BY Ayesha Babar
We live in a world today where we are constantly surrounded by images. Whether it is Kim Kardashian’s 59 million followers on the social-networking site Instagram, or magazines and newspapers bombarding us with visuals, it truly is the age of pictures speaking more than a thousand words!
It is little surprise then that we look towards the constant stream of images coming from the worlds of fashion and entertainment to seek inspiration and validation of our own self-worth. These images also play a pivotal part in creating and nurturing our perceptions of what is beautiful and what is not, and this is where the problem lies.
Following last weekend’s London Fashion Week, the biannual highlight of the fashion calendar in the Capital, it has become apparent that the industry continues with its strong sense of ‘skinny is beautiful’. A legion of young girls and women have looked at photos from the ramps and the after-parties of supermodels dressed up in the top names in fashion, showing off their ‘size-zero’ figures.
For over a decade now, this expectation of and acceptance that these anorexic-like bodies are normal and achievable for all women has been perpetrated year after year, fashion week after fashion week. While some of these models are naturally born with this body type, far more have to starve themselves or be on unhealthy diets and drugs to achieve the ‘flat’ body. This month’s London Fashion week was no different. Modelling agencies and industry insiders alike openly talked about designers wanting models on whom the clothes just flow, and that the focus on being waif-like and twiggy is part of the business of fashion.
In times like these, it is critical that we come up with more normal role-models for young girls to aspire to, as this psychological pressure to remain thin has been pointed out as one of the leading causes of the increasing incidence of disorders like Anorexia Nervosa and Bulimia within this impressionable age group.
Sooner or later, top design houses (where this push for the perfect body mainly comes from) will have to realise what they are doing, and hopefully will encourage the use of models of different physiques. The unrealistic stick-thin body is not only unachievable for most female consumers but is typically unhealthy and might lead to serious health issues in later life.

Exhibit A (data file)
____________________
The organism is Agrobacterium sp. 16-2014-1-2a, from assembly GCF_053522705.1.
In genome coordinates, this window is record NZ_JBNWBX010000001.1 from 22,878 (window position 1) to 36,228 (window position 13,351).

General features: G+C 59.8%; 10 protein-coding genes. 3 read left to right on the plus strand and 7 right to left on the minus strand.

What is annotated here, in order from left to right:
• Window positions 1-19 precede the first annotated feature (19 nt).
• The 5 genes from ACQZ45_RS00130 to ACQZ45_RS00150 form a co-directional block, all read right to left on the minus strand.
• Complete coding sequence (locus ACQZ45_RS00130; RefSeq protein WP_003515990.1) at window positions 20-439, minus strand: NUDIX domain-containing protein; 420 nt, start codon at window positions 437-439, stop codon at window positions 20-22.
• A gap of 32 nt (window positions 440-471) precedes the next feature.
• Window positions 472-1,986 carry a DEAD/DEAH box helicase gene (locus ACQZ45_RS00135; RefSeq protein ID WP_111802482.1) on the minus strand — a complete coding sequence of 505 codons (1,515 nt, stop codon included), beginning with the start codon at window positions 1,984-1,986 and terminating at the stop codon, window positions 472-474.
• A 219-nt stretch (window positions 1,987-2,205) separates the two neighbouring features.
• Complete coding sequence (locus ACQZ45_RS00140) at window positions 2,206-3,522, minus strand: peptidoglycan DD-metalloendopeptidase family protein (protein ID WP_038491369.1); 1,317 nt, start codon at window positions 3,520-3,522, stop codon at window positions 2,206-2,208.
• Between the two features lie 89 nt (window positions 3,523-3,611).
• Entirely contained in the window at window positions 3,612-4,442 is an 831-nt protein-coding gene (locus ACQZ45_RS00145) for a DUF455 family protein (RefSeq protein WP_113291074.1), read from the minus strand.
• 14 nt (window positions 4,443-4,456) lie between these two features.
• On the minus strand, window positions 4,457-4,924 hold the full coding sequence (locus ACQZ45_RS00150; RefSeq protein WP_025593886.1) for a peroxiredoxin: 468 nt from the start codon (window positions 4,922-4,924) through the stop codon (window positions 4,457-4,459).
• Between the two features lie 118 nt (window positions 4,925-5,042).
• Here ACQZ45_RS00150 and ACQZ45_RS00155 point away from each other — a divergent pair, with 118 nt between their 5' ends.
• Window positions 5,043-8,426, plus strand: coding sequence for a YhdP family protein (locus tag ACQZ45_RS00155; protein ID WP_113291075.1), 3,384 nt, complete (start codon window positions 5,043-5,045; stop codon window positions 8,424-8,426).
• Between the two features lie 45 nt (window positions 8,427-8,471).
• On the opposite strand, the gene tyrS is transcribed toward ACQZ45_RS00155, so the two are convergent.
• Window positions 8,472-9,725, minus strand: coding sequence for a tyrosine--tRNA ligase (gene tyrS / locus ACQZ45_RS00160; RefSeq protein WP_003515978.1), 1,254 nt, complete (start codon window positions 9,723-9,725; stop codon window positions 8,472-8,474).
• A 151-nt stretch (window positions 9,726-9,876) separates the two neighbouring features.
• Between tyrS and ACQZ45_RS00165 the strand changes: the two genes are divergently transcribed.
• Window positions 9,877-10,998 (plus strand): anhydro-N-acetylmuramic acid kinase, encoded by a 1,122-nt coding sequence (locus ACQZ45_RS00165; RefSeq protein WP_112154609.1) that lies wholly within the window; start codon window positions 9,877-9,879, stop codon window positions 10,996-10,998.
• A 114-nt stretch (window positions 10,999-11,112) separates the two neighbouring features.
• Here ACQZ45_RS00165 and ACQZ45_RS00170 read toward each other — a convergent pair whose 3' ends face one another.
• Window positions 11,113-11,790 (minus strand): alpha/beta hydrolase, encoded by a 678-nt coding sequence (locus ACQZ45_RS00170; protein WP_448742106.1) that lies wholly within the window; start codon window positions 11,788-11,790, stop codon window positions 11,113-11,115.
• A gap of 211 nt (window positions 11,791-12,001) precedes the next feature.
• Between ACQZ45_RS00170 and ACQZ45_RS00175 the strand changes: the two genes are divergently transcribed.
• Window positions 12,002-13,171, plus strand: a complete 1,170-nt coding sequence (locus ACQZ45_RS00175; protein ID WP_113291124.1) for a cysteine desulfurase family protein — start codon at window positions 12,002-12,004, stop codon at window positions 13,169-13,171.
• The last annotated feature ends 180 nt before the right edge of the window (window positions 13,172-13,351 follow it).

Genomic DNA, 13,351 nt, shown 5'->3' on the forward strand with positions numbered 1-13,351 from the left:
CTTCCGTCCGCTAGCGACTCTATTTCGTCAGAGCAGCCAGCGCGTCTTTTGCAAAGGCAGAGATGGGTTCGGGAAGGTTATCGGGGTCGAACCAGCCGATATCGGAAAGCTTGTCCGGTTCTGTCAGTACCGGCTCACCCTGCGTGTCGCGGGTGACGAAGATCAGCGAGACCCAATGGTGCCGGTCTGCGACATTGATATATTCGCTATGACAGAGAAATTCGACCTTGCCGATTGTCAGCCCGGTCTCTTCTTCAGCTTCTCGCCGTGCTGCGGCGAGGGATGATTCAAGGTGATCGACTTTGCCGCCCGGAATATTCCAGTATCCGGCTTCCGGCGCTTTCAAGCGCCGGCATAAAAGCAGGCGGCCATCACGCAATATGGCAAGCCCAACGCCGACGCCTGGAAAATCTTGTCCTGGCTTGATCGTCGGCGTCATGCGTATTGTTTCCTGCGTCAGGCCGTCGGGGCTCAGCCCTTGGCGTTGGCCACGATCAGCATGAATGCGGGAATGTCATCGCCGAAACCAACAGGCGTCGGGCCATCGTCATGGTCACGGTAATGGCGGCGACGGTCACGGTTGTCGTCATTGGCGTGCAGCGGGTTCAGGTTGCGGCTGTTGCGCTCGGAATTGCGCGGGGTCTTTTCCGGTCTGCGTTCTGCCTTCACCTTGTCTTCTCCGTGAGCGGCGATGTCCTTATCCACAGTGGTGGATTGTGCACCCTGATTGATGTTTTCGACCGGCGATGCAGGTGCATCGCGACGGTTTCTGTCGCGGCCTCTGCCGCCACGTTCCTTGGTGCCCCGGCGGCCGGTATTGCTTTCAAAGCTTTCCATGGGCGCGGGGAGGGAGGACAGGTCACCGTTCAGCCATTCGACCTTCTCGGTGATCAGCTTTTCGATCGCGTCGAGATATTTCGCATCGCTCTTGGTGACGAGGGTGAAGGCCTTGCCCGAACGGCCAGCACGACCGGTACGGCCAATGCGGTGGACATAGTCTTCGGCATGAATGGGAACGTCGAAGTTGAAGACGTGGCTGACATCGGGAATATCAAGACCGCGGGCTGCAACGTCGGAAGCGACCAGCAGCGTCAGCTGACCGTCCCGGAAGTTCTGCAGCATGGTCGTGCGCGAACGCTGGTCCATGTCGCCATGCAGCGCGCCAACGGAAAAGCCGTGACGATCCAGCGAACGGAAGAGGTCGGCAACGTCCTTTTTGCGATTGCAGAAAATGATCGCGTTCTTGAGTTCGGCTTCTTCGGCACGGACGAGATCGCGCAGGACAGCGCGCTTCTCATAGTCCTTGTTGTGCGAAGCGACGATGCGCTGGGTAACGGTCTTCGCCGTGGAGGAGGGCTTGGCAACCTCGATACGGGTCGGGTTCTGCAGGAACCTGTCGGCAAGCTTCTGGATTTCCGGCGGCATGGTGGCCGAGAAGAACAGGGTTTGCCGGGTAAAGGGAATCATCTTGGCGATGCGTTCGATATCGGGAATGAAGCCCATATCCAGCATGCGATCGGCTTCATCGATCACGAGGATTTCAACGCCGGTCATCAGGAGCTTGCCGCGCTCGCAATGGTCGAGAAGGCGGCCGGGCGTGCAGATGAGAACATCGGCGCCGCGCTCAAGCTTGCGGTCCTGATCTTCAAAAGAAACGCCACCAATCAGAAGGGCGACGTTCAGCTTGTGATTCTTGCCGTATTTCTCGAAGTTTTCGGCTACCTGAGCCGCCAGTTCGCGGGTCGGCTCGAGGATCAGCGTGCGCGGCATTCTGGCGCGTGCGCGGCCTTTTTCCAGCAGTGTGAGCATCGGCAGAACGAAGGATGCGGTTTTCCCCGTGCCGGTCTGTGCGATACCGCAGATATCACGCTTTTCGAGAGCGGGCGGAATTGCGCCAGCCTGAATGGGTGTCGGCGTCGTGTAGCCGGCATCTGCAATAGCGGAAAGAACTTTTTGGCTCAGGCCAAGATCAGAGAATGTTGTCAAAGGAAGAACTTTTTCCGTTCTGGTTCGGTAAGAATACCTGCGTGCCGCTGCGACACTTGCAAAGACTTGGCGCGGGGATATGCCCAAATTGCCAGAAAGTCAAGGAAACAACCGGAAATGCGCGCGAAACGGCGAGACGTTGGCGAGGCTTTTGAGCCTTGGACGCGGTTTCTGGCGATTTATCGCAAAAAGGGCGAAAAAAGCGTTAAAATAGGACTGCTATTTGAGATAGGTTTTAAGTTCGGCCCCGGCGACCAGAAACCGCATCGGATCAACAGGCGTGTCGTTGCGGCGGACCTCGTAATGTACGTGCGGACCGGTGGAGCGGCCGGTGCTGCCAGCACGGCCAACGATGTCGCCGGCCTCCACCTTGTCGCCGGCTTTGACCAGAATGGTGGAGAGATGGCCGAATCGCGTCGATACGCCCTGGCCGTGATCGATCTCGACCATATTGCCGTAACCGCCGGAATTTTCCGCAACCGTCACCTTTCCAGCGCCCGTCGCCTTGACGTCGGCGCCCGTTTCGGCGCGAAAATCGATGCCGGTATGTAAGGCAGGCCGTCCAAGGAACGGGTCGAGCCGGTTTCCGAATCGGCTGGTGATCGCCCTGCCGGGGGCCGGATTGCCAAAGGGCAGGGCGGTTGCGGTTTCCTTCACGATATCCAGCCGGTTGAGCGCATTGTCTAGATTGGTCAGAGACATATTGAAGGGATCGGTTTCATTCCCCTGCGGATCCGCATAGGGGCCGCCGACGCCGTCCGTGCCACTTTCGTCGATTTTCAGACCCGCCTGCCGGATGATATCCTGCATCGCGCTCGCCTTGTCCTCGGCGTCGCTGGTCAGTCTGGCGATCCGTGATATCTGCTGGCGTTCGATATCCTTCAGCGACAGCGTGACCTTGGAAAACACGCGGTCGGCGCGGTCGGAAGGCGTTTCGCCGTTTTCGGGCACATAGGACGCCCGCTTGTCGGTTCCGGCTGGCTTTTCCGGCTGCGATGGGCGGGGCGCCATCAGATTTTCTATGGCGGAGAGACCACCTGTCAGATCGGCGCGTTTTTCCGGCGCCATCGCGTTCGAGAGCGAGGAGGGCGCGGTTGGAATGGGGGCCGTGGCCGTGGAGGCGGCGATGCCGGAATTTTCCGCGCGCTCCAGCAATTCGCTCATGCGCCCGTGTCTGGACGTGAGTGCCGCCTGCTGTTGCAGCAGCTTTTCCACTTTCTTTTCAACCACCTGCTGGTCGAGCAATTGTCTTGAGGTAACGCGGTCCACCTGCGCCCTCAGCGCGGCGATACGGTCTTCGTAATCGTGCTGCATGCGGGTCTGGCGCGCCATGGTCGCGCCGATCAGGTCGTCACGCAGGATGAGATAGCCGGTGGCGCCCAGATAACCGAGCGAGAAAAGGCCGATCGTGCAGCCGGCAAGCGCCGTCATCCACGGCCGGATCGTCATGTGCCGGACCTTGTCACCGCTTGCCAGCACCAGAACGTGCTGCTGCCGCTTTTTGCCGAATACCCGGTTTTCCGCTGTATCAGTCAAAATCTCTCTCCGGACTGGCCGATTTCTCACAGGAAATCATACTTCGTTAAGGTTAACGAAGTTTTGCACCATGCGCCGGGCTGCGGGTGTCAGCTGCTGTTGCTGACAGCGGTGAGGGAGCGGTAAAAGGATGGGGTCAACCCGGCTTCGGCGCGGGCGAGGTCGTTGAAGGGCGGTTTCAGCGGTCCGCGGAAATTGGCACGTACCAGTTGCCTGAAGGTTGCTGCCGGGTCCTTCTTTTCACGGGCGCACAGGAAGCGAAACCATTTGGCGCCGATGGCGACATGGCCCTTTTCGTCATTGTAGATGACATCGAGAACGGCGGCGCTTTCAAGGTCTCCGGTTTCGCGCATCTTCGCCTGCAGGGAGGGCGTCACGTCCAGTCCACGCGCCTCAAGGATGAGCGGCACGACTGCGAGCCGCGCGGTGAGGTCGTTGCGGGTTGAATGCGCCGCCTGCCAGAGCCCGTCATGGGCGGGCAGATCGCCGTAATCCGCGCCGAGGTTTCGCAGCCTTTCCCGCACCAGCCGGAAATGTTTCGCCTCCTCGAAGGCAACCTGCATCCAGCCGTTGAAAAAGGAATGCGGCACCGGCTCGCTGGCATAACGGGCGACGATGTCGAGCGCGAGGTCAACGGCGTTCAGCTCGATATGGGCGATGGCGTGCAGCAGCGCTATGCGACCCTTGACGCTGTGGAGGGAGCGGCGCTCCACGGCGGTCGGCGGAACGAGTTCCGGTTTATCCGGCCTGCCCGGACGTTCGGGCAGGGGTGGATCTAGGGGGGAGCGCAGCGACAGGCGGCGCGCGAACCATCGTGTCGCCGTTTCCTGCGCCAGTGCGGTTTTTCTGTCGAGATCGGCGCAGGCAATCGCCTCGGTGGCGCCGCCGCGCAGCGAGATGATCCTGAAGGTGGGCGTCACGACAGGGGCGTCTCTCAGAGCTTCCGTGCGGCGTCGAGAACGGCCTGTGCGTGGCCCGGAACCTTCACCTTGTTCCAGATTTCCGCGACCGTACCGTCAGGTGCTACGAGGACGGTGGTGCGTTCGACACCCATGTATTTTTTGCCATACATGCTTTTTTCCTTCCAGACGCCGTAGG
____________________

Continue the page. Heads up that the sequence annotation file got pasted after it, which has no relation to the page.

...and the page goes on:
Campaign groups who support this move towards a more positive body-image argue that the clothes are being designed for and eventually sold to women with all kinds of body types. Why is it then that the producers do not want to show what the outfits will actually look like when worn by their end consumers?
It is not only fashion that is guilty of this though. Everywhere you look on television and films, the same stereotype is propagated. Gone are the days of curvaceous actresses like Madhuri, Sridevi and Kajol being celebrated for their girl-next-door image. Now it is all about having the best body and being as lean as possible. While Deepika Padukone and Anushka Sharma, girls with naturally gifted athletic bodies, look great on the screen, they are setting an example for millions of others looking up to them. The responsibility then lies with them as well to have an open conversation about being healthy. It is equally imperative for other actresses like Kareena Kapoor and Alia Bhatt who have struggled with weight issues in the past to not talk about body image and weight gain like it is a disorder but for what it is – a normal part of every individual’s life.
A world where people are happy with their bodies is still many years or possibly decades away but the conversation needs to start now. Each one of us has to start loving our own selves and be comfortable in our own skin. Here’s to a healthier us!